The Inner Game of Job Seeking

Conquer your emotions. Job seeking is one of the most difficult emotional experiences adults face. The older and more accomplished we are, the harder it is to take the rejection that is a natural part of the job search. Here are more techniques to conquer the inner game of job seeking:

Go for quantity. During your job search, generate many job leads and interviews. Post your resume on numerous boards. Develop many contacts. Do many information interviews. If you are juggling many opportunities, sheer numbers will work in your favor.

Be prepared. Choose a great outfit for your next interview. Have it cleaned and pressed and waiting in your closet. By preparing in the physical world, you are more likely to generate the energy that will draw opportunity to you.

Research the companies you are targeting. Of course, you are going to check the company’s website. Be sure to read the latest press releases, so you know the news about that company. Ask friends and family if they know someone who works there. Then, call and talk to the employee. Drive by to be sure you know the location. Deliver your resume by hand and learn the receptionist’s name. Ask her for contact names and spellings. Go to the company’s parking lot at closing time and strike up a conversation with employees. One resourceful job seeker managed to have a flat tire in the parking lot of a company she was targeting. She made friends with several helpful employees and got an interview that week!

Develop a list of 80 people who can help you. You already know at least 250 people. Make a list of 80 who can help you with job leads. On your list, don’t forget all your professional contacts – former supervisors, coworkers, vendors and clients. Include associates you have met through professional organizations, your church, athletic groups and hobbies. Don’t forget your attorney, insurance agent, hair dresser, masseuse and other care providers. These people know hundreds of people, or they wouldn’t be in business. Tell everyone you know the kind of position you are seeking, and ask for their help.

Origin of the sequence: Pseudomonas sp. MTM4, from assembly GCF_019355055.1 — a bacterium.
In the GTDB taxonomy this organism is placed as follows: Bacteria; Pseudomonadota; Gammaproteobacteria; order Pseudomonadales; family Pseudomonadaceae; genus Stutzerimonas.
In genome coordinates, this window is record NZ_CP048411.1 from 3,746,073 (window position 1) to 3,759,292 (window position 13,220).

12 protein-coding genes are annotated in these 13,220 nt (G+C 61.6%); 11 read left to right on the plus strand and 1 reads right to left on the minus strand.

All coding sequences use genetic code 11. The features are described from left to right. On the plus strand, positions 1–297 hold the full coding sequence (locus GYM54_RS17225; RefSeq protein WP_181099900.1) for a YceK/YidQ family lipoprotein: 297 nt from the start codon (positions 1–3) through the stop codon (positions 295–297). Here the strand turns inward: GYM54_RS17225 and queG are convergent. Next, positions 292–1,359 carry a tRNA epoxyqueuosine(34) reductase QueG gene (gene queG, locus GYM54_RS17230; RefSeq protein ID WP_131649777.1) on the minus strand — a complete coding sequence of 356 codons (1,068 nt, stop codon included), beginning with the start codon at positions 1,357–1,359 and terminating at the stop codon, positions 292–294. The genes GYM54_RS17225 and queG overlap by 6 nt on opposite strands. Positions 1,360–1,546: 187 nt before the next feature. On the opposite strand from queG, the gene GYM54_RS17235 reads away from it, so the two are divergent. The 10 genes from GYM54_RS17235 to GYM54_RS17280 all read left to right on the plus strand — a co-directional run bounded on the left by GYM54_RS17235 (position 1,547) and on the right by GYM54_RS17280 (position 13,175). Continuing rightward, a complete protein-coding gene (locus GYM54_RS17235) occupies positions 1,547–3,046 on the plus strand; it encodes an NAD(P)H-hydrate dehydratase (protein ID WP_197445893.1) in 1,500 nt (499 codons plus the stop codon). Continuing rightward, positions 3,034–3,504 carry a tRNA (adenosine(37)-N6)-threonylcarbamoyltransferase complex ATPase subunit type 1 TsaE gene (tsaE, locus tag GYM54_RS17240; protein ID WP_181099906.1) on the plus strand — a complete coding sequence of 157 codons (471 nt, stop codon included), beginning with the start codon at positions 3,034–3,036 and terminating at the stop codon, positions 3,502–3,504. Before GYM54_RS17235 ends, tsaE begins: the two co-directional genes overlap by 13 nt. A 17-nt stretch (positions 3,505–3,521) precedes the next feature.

Stay in regular phone contact with your sources. Find reasons to call and email people who can help you with job leads. Contact each one every 2-4 weeks. You can send a new resume or a new cover letter and ask for feedback. Call about a conversation with a mutual acquaintance. Call with networking contacts for them, or offer an article of interest, a website or an introduction. Each time, restate clearly what you are looking for.

Create a “New Truth” and say it 50 times a day. (So many people showed an interest in this concept, I am repeating it. If your request got lost, please ask me again.) You begin with your greatest fear. For example: “I will never again have a well-paying job. I will end up poor, alone and on welfare.” Then, you create a new truth that speaks to that fear: “I have my pick of satisfying, well-paying jobs.” Notice that the new truth has no negative ideas and is in the present tense. Create your own and begin saying it today — 25 times in the morning and 25 times before you go to sleep. This ONE idea could be all it takes to mentally free you so that you will find, win and accept the perfect position. If you would like a list of 20 New Truths, send me an email: [email protected]

Regardless of the switch you make, think Career Adjustment, not Career Change. Be kind and gentle with yourself.

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